The Prime Minister's daughter, troubled families, the Eurozone, Jeremy Hunt, Euro 2012 and the Falkland Islands were among topics discussed at this press briefing.
Asked whether she could say more about how the PM came to leave his daughter in the pub, the Prime Minister’s Official Spokesman (PMS) said no and pointed journalists to what had been said in reports today.
Asked to repeat what has been said she said the PM was distraught when he realised he had left his daughter in the pub, he was reassured that she was fine and immediately went to collect her. Asked whether he had had a drink, she said she didn’t know that detail. He had gone with friends at lunchtime with various different families and they had left in different vehicles.
Asked if the PM’s close protection team were there, she confirmed that was the case. When it was put to her that is it not worrying they did not know a member of the Cameron family was missing, she said she would not talk about security issues around the PM, but arrangements are always kept under review.
Asked whether, given he was in the pub for a pub lunch, presumably he had a drink she said she did not know. She referred the lobby to political colleagues. Asked to clarify who went to pick Nancy up, she said it was the PM who went back. [Later this fact was corrected: the PM’s wife collected Nancy.]
Asked when exactly it happened, she confirmed it was about two months ago but that she did not have specific dates. Asked if the PM or the security team drove, she said she did not know who drove the vehicle but the important thing is he went back immediately when he realised she was missing.
Asked if there was there anything in particular on his mind at the weekend, the PMS said he’s a very busy man as you know, but he tries to live as normal a life as possible with his family. He does frequently go to different engagements with friends including going to the pub. Asked if this has ever happened before, she said she did not believe it had. When it was put to her that others have come forward to say they’ve done similar things and been visited by Social Services, and asked whether this had happened here, she replied that it had not. Asked if she thought it had highlighted in the PM’s mind the issue of child kidnapping, she repeated he was distraught when he realised the mix up, any parent would be concerned, but these things happen. Asked if he would be happy to see Social Services, the replied she was not going to comment further on this. Asked if he was worried about other families being visited by Social Services for such minor cases, she said she was not aware of Social Services’ policy for one offs like this and referred journalists to the relevant department.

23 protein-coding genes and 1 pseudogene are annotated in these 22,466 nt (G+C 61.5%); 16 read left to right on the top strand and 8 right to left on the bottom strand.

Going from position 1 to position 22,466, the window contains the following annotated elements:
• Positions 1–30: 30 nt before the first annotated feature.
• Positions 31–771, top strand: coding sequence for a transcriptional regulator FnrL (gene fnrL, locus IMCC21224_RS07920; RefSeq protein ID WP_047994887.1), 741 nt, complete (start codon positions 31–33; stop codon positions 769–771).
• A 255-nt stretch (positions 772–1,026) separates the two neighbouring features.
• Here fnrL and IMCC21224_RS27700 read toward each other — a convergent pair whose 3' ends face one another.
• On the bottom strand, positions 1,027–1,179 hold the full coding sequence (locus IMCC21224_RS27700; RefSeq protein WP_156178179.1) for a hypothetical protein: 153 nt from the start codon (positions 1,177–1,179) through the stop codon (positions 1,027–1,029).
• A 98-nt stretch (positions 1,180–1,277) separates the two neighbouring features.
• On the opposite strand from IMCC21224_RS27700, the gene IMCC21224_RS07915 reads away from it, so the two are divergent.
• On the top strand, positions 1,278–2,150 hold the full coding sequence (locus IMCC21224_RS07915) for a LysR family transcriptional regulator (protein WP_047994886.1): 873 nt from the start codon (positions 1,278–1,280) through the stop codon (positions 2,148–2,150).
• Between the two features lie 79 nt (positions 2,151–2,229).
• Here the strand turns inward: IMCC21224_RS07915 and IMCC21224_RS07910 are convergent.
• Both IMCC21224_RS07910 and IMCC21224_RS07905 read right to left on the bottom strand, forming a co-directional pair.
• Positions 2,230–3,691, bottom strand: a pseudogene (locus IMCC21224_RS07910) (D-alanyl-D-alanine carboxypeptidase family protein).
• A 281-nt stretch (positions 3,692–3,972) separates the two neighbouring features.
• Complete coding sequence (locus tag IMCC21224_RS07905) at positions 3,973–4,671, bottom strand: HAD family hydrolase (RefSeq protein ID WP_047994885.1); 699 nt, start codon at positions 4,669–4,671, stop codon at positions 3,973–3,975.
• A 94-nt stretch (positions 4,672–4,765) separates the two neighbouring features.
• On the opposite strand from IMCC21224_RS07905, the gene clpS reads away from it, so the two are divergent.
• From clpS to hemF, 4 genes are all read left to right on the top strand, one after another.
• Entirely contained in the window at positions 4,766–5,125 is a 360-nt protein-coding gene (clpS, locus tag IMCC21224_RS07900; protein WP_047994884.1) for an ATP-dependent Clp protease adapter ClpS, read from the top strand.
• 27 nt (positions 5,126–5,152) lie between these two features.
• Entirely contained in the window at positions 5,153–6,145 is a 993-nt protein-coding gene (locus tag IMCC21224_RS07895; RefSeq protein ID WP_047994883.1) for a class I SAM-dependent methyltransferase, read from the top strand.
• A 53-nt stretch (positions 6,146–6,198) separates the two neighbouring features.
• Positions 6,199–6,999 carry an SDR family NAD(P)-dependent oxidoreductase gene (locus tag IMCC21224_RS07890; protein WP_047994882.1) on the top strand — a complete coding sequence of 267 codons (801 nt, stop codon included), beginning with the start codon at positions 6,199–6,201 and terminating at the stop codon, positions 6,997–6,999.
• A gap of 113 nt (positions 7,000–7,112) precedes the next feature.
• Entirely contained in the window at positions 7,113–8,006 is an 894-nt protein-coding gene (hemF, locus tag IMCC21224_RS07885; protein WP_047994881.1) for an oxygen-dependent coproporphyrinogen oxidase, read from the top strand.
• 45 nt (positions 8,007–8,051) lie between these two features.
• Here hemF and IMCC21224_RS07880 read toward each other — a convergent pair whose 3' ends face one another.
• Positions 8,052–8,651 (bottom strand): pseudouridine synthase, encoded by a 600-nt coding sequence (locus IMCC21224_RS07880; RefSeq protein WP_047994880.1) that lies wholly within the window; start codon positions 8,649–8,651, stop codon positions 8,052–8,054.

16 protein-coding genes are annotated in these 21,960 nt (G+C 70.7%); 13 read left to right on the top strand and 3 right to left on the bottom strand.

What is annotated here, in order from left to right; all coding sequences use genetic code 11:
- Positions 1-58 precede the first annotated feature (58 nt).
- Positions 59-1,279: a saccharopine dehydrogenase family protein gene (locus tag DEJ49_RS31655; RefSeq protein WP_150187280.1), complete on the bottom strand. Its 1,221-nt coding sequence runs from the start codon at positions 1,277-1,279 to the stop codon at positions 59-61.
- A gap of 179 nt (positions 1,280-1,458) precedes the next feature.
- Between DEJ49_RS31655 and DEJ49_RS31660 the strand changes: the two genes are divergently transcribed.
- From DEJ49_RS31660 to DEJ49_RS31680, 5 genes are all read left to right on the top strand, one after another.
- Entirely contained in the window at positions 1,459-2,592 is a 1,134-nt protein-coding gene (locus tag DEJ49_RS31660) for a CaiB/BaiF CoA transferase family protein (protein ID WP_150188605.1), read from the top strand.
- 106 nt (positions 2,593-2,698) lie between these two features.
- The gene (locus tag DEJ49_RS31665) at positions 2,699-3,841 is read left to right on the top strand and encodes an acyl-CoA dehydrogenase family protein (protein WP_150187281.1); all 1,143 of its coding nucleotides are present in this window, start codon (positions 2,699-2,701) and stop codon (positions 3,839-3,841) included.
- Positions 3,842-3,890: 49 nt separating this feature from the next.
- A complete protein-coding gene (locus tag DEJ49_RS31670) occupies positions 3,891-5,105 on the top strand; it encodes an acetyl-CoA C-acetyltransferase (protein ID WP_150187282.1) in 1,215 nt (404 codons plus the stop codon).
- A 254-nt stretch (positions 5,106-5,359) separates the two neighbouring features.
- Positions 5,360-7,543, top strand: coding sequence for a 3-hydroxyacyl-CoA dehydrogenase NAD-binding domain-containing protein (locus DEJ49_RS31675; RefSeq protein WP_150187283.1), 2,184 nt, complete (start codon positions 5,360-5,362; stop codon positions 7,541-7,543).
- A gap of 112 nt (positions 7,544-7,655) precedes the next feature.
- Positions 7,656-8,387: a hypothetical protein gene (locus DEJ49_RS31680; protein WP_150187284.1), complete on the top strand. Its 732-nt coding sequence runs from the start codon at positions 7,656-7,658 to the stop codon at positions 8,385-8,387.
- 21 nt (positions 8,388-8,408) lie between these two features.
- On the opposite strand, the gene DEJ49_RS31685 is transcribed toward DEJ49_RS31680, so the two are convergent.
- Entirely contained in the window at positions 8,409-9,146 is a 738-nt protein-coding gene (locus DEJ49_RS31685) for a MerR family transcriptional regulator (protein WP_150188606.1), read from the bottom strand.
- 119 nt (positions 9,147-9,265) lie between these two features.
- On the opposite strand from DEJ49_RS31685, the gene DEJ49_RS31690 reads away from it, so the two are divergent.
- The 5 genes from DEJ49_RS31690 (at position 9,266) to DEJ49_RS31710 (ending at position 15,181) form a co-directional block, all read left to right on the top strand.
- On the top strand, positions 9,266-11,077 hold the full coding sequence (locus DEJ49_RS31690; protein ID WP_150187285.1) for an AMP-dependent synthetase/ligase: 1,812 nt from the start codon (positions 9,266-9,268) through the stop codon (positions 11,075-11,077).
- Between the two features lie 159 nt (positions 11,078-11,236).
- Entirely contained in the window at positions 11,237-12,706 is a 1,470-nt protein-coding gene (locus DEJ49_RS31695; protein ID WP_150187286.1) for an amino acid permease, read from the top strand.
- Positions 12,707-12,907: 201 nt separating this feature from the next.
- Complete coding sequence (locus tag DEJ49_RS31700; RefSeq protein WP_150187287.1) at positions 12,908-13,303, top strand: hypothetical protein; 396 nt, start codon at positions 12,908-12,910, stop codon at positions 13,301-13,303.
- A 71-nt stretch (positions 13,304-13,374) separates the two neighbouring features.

Asked whose fault was it, the PMS said there was a mix up; Sam thought the PM had Nancy and vice-versa; there were lots of children there. They take responsibility for their children.
Asked if the family all travel in the same vehicle, she said the parents were in different vehicles. Asked whether there were any children not from the Cameron family in the car with protective security, she said she did not know which children were in which car.Asked if there are any rules about official cars and giving a lift to friends, she said she would not get into the ins and outs of who does and doesn’t get into the PM’s car. The PM was taken back in his car; we don’t provide lists of who travels in the PM’s car.
Asked whether the Cameron children should be travelling outside official cars, she said she was not going to talk about security issues. Asked if there was an inquiry, she said there was not an official inquiry but reminded journalists that clearly the PM realised immediately what had happened and did something about it.
Asked if anyone was facing disciplinary action or if this was a security breach, she said no and she wouldn’t comment on security matters.
Asked how often does the PM go to the pub, she said he tries to live a normal a life as possible; he goes occasionally. Asked if the PM and Samantha are accepting 100 per cent blame, she said as parents they are responsible for their children.
Asked how many troubled families there were in Britain, the PMS said there were around 120,000. She said what was important was that the government has a pledge to turn these lives around. Put to her that the figure being cited was a ten year-old one from the Cabinet Office, and asked why did Whitehall carry on using it, she said it was an approximate figure, around 120,000, but what was important was that initiatives were being put in place to address the issue.
Asked how the Cabinet Office came up with the figure, she said speak to the Department for Communities and Local Government who were leading on this issue. Asked if there were any plans to update the figure, she said what was important was that the government was committed to turning around the lives of troubled families because of the huge burden on public spending which was estimated to be around £9bn, that was around £750,000 per family.